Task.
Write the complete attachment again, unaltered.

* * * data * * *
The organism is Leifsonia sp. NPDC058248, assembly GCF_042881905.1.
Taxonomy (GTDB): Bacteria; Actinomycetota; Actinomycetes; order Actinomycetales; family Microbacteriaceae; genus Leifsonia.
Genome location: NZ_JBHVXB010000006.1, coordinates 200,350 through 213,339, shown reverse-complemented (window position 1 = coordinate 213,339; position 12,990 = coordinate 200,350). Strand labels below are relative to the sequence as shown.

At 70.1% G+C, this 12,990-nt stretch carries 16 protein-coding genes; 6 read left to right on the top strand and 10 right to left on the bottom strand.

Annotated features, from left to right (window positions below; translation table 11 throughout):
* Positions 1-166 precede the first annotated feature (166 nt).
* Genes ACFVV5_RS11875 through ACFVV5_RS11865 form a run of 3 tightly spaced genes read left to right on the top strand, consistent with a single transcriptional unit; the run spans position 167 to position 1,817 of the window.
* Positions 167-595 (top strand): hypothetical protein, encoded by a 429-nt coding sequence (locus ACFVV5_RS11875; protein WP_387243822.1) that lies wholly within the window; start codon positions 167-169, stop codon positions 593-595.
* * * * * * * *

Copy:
The organism is Leifsonia sp. NPDC058248, assembly GCF_042881905.1.
Taxonomy (GTDB): Bacteria; Actinomycetota; Actinomycetes; order Actinomycetales; family Microbacteriaceae; genus Leifsonia.
Genome location: NZ_JBHVXB010000006.1, coordinates 200,350 through 213,339, shown reverse-complemented (window position 1 = coordinate 213,339; position 12,990 = coordinate 200,350). Strand labels below are relative to the sequence as shown.

At 70.1% G+C, this 12,990-nt stretch carries 16 protein-coding genes; 6 read left to right on the top strand and 10 right to left on the bottom strand.

Annotated features, from left to right (window positions below; translation table 11 throughout):
* Positions 1-166 precede the first annotated feature (166 nt).
* Genes ACFVV5_RS11875 through ACFVV5_RS11865 form a run of 3 tightly spaced genes read left to right on the top strand, consistent with a single transcriptional unit; the run spans position 167 to position 1,817 of the window.
* Positions 167-595 (top strand): hypothetical protein, encoded by a 429-nt coding sequence (locus ACFVV5_RS11875; protein WP_387243822.1) that lies wholly within the window; start codon positions 167-169, stop codon positions 593-595.